When I first heard about the Community of St Anselm, the new community of prayer being established at Lambeth Palace for people aged 20-35 to “spend a year in God's time”, I was terribly excited and ready to sign up right away. I have been increasingly interested in the ideas around community for some years now and the practises of regular prayer through the day, although I have been less successful always in establishing that discipline at home on my own. It sounds like a fantastic opportunity to grow, learn and experience God. Most of all I thought, “imagine not being lonely for a whole year, not being a Christian alone, being with other Christians”. Being sick, unable to work and coming from a non-Christian family has been intensely lonely, both from a general point of view and from a specifically Christian point of view.
But then reality kicked in, the reality that this community needed energetic people, it was there in the language of discipline, rigour, discomfort and hard work. The reality that someone like me would never keep up for a week, let alone a year. The reality that being around people can be draining. The reality that being chronically ill has made me something of a hermit, unable to be around people, too tired to take part in so many things, not a willing hermit, but one because of circumstance.
My natural reaction to this is to be thoroughly fed up at seeing yet another opportunity go out of my reach, being shut out again because I have no energy to be busy and active, feeling useless yet again. Yet although these feelings are valid and need expressing, it does not have to end here does it? So I cannot be part of this community? It does not mean that I and others like me are shut out of all expressions of community?
I hate to think of there being others out there like me, each isolated from the wider church, feeling outside and being unable to connect with one another. Although things are easier now, I have been through times of intense isolation and still feel too isolated from and out of step with other Christians my own age, and I cannot be the only person in a similar situation? Beginning to read Dietrich Bonhoeffer's Life Together has provided a challenging view of community and I have been especially struck by his view that to live in community with our brothers and sisters in Christ is a privilege.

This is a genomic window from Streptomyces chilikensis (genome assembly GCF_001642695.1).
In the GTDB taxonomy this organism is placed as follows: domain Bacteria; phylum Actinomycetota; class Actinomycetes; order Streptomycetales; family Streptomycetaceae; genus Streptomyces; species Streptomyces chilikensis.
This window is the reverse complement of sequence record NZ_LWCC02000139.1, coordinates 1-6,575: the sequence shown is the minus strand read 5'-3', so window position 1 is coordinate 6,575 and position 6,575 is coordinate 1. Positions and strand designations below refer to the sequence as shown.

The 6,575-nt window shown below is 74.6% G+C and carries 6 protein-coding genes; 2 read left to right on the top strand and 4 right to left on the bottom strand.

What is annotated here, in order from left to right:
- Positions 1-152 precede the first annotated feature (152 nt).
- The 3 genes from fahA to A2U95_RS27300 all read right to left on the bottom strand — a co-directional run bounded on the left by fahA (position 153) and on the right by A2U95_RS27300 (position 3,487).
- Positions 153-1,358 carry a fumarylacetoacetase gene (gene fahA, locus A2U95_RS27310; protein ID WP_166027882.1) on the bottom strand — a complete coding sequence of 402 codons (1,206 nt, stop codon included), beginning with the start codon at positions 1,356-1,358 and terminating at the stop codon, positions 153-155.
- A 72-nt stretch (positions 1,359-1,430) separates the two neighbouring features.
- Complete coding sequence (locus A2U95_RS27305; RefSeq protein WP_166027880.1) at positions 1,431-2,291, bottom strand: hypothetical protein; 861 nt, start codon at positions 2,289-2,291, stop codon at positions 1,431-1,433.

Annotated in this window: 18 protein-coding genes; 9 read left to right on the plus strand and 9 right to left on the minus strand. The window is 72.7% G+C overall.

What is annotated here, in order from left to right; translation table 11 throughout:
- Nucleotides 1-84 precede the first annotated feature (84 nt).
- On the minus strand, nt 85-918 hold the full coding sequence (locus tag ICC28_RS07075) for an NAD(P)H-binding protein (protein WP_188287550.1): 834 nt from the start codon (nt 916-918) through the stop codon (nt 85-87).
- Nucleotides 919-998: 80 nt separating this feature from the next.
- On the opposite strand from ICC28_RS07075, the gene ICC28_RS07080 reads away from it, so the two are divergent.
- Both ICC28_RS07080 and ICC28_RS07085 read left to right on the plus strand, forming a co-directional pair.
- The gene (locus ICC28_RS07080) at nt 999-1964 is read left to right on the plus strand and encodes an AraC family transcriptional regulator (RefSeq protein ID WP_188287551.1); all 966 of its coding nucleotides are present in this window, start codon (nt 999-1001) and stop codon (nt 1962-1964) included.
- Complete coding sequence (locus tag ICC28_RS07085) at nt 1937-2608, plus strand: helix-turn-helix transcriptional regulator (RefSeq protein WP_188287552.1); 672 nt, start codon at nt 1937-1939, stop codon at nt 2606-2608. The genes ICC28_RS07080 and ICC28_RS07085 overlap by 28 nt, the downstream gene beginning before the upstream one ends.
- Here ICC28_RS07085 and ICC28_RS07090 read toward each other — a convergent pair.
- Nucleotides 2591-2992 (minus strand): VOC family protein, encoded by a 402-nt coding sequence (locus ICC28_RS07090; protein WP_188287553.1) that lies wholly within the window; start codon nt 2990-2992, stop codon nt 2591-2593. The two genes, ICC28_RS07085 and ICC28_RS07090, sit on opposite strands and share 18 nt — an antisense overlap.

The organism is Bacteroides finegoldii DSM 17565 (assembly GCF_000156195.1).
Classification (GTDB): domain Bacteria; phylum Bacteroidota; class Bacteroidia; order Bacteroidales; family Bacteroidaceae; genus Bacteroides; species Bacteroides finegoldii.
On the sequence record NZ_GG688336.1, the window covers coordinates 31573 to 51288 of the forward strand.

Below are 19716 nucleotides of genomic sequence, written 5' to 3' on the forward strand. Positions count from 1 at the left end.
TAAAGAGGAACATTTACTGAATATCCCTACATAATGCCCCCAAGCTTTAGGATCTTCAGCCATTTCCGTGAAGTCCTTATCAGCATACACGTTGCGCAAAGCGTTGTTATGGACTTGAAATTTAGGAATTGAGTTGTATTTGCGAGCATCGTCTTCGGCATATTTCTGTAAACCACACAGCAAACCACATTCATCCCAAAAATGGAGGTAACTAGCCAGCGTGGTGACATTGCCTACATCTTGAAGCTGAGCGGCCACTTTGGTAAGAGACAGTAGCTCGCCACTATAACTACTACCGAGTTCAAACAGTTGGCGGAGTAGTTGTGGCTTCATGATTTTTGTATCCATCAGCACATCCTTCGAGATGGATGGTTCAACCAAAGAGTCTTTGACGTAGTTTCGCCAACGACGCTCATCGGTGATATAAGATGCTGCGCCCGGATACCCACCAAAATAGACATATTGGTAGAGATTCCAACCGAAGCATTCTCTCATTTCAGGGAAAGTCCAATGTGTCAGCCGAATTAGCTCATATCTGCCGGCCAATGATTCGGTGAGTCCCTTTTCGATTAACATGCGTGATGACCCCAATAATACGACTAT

“So between the death of Christ and the Last Day it is only by a gracious anticipation of the last things that Christians are privileged to live in visible fellowship with other Christians. It is by the grace of God that a congregation is permitted to gather visibly in this world to share God's Word and sacrament. Not all Christians receive this blessing. The imprisoned, the sick, the scattered lonely, the proclaimers of the Gospel in heathen lands stand alone. They know that visible fellowship is a blessing. They remember, as the Psalmist did, how they went 'with the multitude... to the house of God, with the voice of joy and praise, with a multitude that kept holyday' (Ps. 42.4). But they remain alone in far countries, a scattered seed according to God's will. Yet what is denied them in actual experience they seize upon more fervently in faith.”
So community is not only a privilege, but also a prophetic way of living that foretells the way things will be on the new earth. However, as we are still being remade and are not yet fully perfected, living out this calling is a tremendous challenge as we need to be able to leave behind our own needs, priorities and concerns in order to love one another and live together in harmony. Do the demands that illness make upon my body leave enough energy and strength for this challenge?
In myself certainly no, but in God's grace and with His help who knows what may be possible, always bearing in mind that as things stand I am not healed. Therefore maybe my challenge is to consider other means of living in a degree of community, looking for a way for people like me, who are shut out because of sickness, to come together for fellowship, be it virtual or visible? Prayer is one of the few things you can still do when you have next to no energy, so there is no reason for the sick to be shut out of Archbishop Justin's call to prayer, but the challenge is to find ways of enjoying the privilege and blessing of praying with others. Paradoxically this illness has been the means by which I have learnt to value prayer and to rely on God in prayer, because I have fewer of my own resources. I have learnt that prayer takes incredible perseverance, some days just concentrating enough is a massive struggle and of course there are days when the prayer is the simple, primeval, “help!” and no more. God is gracious and helps me when I ask Him to help me with prayer and reading the Bible. But being able to come together with other Christians daily for prayer continues to be something I dream about.
It seems, therefore, that I will be sitting out the Community of St Anselm, but perhaps it can prompt me to fresh thinking about community and its different forms? And of course I can pray, for the Community itself, for the wider church and that we can find a way for people like me to take part in a community of fellowship and encouragement, virtual and face to face. I have no idea what form this will take or what it will look like, or even if it will happen, but for now I will keep reading, praying, hoping and waiting on God.